dinsdag 20 september 2011


Maybe you are surprised we selected basil. Basil was found to have the highest energy-label possible (´E´) all year round (based on the calender of the Milieu centrale, an independant Dutch organisation aiming at improving the attitude versus sustainability). It is remarkable that although basil is often produced in Belgium or The Netherlands, according to this calendar, it still gets this high label.This is probably due to the growing conditions (in heated glasshouses) and the costly transportation due to the vulnerability and the relatively big volume of the fresh plant. 
So the distance is not always a good measurement to determine if a product is high or low in carbon foodprint. 
We know this website won't save the world, but we do hope we can change the way you look at ingredients, flavors, local ingredients and help you in being creative and sustainable with it.

Our recipe:
3 g Whole Coriander seed
0.5 g Dried Laurel
0.2 g Dried Thyme
0.1 g Dried Tarragon
1 seed Cardamom
1 head of a Clove  
a pinch of Cinnamon powder
a pinch of Ginger powder      
50 ml Olive Oil        


1. Weight the amounts of all the ingredients. 

2. Put all the herbs in a blender or mixer and blend until the herbs are cut into small particles.

3. Put the mix in a mortar and put 5ml of the oil in it as well. Crush it until a nice herb paste arise.

4. Put the paste in the plastic bag, add the other 45 ml oil and vacuum it.

5. Store the bag 1 night in the refrigerator, around 4°C. When no vacuum-machine is available, you have to store the herb-mix in oil longer than 1 night. 

6. The next day you have to sieve the oil with a SuperBag sieve.

The oil is now ready to use, enjoy!

donderdag 16 december 2010


Continuing the work of orange, we made a meal of the future containing some of the trends we believe in. We build the dish around a vegetable, as we believe recipes shouls start in the future from vegetables, fruits,... not anymore from meat or fish.

We chose a carrot. To find out which combinations we can make with carrot, we used our FOODPAIRING WEBSITE. From the Foodpairing tree of carrot, we selected: chicken, orange and basil.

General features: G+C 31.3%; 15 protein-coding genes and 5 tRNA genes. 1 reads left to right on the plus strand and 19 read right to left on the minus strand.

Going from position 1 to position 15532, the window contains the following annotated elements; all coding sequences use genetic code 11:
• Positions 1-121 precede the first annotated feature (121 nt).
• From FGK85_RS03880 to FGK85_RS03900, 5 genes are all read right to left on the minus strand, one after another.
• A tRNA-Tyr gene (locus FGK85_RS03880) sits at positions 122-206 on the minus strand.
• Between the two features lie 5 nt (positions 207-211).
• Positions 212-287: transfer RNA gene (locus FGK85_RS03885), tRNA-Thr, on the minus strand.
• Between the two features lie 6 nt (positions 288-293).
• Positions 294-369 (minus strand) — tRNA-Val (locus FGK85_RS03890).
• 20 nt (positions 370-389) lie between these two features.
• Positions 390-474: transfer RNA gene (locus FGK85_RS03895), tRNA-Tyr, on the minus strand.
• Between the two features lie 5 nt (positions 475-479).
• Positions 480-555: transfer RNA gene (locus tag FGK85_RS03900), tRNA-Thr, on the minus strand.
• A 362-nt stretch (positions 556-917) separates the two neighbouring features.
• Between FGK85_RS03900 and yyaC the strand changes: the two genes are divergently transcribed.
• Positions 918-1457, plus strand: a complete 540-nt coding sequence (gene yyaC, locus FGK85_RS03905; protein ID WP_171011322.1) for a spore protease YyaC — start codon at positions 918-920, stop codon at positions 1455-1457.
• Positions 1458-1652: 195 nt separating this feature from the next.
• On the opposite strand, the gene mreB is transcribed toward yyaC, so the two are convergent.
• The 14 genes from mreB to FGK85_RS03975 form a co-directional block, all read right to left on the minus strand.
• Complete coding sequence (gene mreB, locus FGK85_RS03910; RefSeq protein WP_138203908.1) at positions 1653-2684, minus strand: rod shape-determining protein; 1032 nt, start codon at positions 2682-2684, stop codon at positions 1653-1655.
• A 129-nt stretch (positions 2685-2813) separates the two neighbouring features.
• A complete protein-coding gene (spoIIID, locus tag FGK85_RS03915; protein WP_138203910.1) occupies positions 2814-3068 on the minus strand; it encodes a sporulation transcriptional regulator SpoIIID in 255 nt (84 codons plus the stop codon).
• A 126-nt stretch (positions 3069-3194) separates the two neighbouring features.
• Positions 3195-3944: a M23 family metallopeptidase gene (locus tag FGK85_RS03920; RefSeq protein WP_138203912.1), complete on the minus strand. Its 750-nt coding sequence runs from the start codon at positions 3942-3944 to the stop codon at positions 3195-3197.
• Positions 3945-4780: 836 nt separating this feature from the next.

But as chicken and orange have a carbon footprint which is high, let's replace those two ingredients by combinations of other products.

1. Replace the Chicken

As we have a large insight on aromas linked to products, we know for example which molecules are relevant in chicken. Based on that insight, we started to look for other non-meat ingredients to reconstruct the chicken flavor.

This is what we found and has the same flavour as chicken:

Spongecake ‘chicken’
80 g pine nuts
80 g sugar
4 eggs
20 g flour
20 g oil of pine nuts

- heating the pine nuts without coloration
- mixing in Thermomix with sugar
- mixing the eggs
- adding the flour
- adding pine nut oil
- set aside for at least 6 hours
-  Sieving, pouring in siphon, adding 2 gas cartridges
-  Heating in microwave: 55 seconds on 900 Watt

2. Replace the orange

As explained in the previous post, you can replace orange by this combination or another combination based on the sunburst diagram

Orange “ Carbon Foodprint “:
5 g gooseberry
20 g physalis
3 seeds of coriander
1 juniper berry
10 g melon

- mixing and sieving

3. Superfast, without compromising the flavour

Onions superfast

Cleaning the onions
Adding in vacuum bag, adding some vegetable stock
1 minute heating on 900 Watt in microwave

This way of preparing onions, give you flavour and speed.

All together, you get this recipe: Carrot – ‘Chicken’ – ‘Orange’ - Basil. 

We can also create gels without adding sugar or additives. Using the intelligence of Mother Nature, but we will return to that topic in another post.

VoilĂ , the meal of the Future...

woensdag 22 september 2010


Graph on how to replace orange.

We used following ingredients: physalis, melon, gooseberry, coriander and juniper berry

Our recipe:
20 g of Physalis
10 g of melon
5 g of gooseberry
3 seeds of coriander
1 juniper berry

Put everything in a blender

And blend


If we for example take orange, we need at least a mix 10 key components to obtain the flavor of orange. To visualize this, we made a graph where every colour stands for a key component.
This is the graph for orange.

So you see 10 different colours. Each colour is a key odorant. The type of key odorant is also described like herbaceous woody (green colour).
To obtain the orange flavor, you have to take from each colour 1 product.
To give an indication of how much you should take, we added lines. The longer the line, the more you have to add of that product. This is really an indication as flavor may vary a lot from product to product.

If you see the same product popping up in several colours, you don't have to count them together. Just look at the highest quantity as a starting point.
We, ourselves have to do a lot of experiments before we obtain the right profile.
The nice thing about mixing them all together is that you will be surprised to obtain a lot of other aromas. Before we found orange we also got mango, strawberry,... So it is really a fun thing to do.
Use the descriptions associated with each colour. If your experiment misses some green, citrus, look at the graph where you will find cilantro, lovage root,...
A lot of fun and if you find a good combination, please send us your recipes so we can share it all over the world

donderdag 12 augustus 2010


We will release this website during our workshop at ECC, the 23th of September. For more information on the workshop; ECC monthly workshops.